Steve continues, “Look at these little squiggly things coming up out of your cells. They are called receptor sites in the science text books but what they really are is transceiver sites, because they don’t just receive signals, they also send signals. Each of these transceiver sites has a requirement for sugars that are bound to proteins and they are called glycoproteins. If you don’t have these sugars at the position that they are supposed to be in then that transceiver may not send or receive an accurate communication. If it’s something simple like breathing or blinking, that’s more an automatic thing but if the action is more complicated, you need those sugars or may have trouble getting through that situation. Who could have imagined that these good sugars could have been sourced from a prickly and understated plant like the aloe vera plant?”
According to Rockefeller University “Removing one sugar (from their cell surface structures) turns protective antibodies (repair cells) into attackers. Research shows that the more destructive autoimmune functions appear to be lacking ‘antibodies’ associated with this (sugar).”
Your body and Ambrotose
The body is a wonderful piece of machinery when everything’s running smoothly, but if one piece is out of whack or unavailable the system falls apart. Without communication between the separate parts there is no unity in the body and complex processes like immune responses are degraded and can possibly fail.
That’s why Ambrotose complex and Advanced Ambrotose products are so important. They aid your system in allowing the fastest and most complete communication between cells, helping ensure your body’s processes are maintained to the highest level.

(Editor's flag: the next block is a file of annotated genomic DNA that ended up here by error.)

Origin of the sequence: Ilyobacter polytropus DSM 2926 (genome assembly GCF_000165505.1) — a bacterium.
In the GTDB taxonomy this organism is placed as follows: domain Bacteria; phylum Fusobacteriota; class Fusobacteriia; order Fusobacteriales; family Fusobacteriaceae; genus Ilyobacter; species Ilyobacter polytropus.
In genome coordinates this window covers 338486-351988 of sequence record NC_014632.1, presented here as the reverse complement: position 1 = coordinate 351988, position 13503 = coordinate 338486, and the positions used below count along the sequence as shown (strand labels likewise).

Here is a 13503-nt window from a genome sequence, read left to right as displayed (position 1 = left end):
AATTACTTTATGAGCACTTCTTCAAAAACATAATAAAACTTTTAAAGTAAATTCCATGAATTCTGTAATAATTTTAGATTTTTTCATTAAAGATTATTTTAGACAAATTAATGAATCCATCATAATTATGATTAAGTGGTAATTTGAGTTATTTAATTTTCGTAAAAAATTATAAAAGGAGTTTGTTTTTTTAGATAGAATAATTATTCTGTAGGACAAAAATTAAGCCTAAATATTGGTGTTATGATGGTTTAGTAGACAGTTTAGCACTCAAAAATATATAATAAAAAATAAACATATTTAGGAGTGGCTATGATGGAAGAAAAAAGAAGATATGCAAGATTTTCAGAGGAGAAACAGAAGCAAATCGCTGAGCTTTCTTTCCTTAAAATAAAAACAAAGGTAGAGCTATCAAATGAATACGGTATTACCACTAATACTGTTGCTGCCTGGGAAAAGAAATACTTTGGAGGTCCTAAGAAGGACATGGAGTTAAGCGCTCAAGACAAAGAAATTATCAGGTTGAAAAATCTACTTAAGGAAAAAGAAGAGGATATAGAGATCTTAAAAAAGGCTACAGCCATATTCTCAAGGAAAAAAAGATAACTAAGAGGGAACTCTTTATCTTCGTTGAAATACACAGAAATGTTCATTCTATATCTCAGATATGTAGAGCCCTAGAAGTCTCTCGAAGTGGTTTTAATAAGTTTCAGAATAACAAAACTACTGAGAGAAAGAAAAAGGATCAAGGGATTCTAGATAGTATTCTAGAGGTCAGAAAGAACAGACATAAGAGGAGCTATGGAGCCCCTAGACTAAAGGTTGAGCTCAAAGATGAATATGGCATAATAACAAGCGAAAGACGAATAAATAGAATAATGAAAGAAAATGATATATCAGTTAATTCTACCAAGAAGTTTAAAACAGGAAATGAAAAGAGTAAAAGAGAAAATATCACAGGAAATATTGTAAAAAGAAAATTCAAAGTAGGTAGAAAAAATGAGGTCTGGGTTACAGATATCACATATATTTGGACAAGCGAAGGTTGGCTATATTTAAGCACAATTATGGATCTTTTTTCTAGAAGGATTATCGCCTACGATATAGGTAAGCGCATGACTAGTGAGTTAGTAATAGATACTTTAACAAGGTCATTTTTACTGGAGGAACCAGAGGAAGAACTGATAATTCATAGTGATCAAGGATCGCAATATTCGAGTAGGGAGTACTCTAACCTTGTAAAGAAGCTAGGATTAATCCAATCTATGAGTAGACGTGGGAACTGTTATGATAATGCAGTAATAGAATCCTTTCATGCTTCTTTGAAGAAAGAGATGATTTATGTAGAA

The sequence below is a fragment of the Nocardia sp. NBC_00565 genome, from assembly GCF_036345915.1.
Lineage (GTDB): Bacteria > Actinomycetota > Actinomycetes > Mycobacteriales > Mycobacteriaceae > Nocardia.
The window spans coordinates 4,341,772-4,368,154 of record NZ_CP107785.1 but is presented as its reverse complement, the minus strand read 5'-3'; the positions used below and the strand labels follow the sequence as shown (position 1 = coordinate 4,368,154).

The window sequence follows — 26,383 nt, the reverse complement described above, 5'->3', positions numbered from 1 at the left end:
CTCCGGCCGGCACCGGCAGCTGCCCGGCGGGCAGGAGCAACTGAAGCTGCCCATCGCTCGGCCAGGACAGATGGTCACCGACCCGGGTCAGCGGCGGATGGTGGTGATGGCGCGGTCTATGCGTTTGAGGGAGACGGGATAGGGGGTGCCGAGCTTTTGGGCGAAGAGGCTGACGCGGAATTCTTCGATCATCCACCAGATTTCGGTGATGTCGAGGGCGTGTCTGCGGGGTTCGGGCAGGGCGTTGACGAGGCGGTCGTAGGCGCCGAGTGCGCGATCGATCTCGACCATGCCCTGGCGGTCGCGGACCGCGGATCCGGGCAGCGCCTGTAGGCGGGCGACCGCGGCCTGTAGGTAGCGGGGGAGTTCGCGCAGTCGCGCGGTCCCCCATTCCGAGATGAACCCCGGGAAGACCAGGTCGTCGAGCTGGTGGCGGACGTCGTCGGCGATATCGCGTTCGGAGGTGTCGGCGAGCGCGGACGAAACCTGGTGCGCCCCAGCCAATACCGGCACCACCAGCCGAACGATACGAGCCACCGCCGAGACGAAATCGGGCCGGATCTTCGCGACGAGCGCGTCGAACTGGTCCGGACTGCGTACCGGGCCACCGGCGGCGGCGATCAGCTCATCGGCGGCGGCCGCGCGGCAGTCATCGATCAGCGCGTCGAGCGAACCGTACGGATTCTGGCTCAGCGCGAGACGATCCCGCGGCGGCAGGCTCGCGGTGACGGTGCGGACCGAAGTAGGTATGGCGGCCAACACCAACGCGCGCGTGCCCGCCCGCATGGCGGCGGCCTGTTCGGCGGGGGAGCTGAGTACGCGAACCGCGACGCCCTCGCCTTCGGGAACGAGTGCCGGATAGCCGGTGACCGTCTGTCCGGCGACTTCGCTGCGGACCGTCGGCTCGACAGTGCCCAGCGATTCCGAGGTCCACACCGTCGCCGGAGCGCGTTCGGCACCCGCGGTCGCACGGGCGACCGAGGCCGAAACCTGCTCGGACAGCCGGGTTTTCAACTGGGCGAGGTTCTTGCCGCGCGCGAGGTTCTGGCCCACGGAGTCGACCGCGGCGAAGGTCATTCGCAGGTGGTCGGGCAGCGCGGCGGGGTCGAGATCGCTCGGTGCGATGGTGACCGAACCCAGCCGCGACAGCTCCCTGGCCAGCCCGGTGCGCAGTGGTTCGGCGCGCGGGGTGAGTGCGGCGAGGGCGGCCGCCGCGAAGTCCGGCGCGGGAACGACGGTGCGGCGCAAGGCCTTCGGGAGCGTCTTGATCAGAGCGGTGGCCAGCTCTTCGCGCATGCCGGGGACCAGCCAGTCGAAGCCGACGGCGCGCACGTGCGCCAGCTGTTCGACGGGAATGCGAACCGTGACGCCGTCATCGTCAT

A body on Ambrotose is a body you can trust.
New video coming out
Our head office in the United States are launching a new 9 minute DVD on Ambrotose powder, which has been impacting peoples’ lives for almost 20 years. Click here to view the teaser video just released this week from the U.S.
The final 9 minutes DVD does need to be customised to the Australasian region before it can be released here. Stay tuned!
Jason Lester is powered by Ambrotose
Jason Lester has just completed running over a marathon each day for the past without fail for over 83 days now across the Great Wall of China. Click here to read more about his quest. Congratulations Jason on a wonderful achievement!!
Being an ultra endurance athlete, Jason pushes his body to the absolute limits.
Being a vegan, he follows a strict diet that is plant-based.
He needs to ensure his diet supports his performance and also his lifestyle.
Jason is acutely aware of not only what his body needs and when it needs it, but also of the importance of nutrition in its purest, most natural form. That’s why Jason was attracted to Mannatech products, based on Real Food TechnologySM solutions.
Are you looking for a new secret weapon for better workouts? You may have found it with Advanced Ambrotose capsules or Ambrotose powder .
Jason’s workout regime focuses on pre-workout, during and post-workout nutrition, all plant-based. You can unlock both power and performance with Mannatech products, packed with the phytosterols, glyconutrients, amino acids and herbal compounds. And we have the science to support our products.
In addition to Ambrotose, Jason also takes:
- EM-PACT® sports drink – the proven pre-workout sports drink
- BounceBack® capsules – the unmatched advantage for recovery.
Are you powered by Ambrotose like Jason? Share your experience with this Mannatech product by writing a comment in the box below.
© 2014 Mannatech, Incorporated. All rights reserved.
Ambrotose, Advanced Ambrotose, Em-pact, Bounceback, Mannatech, Stylised M Design, M5M, Mission 5 Million and Real Food Technology are trademarks of Mannatech, Incorporated.
 Dr. Ben Carson personally consumes Mannatech products. He has also spoken at some Mannatech events on nutrition and other topics.
 Rockefeller University, July 4 2007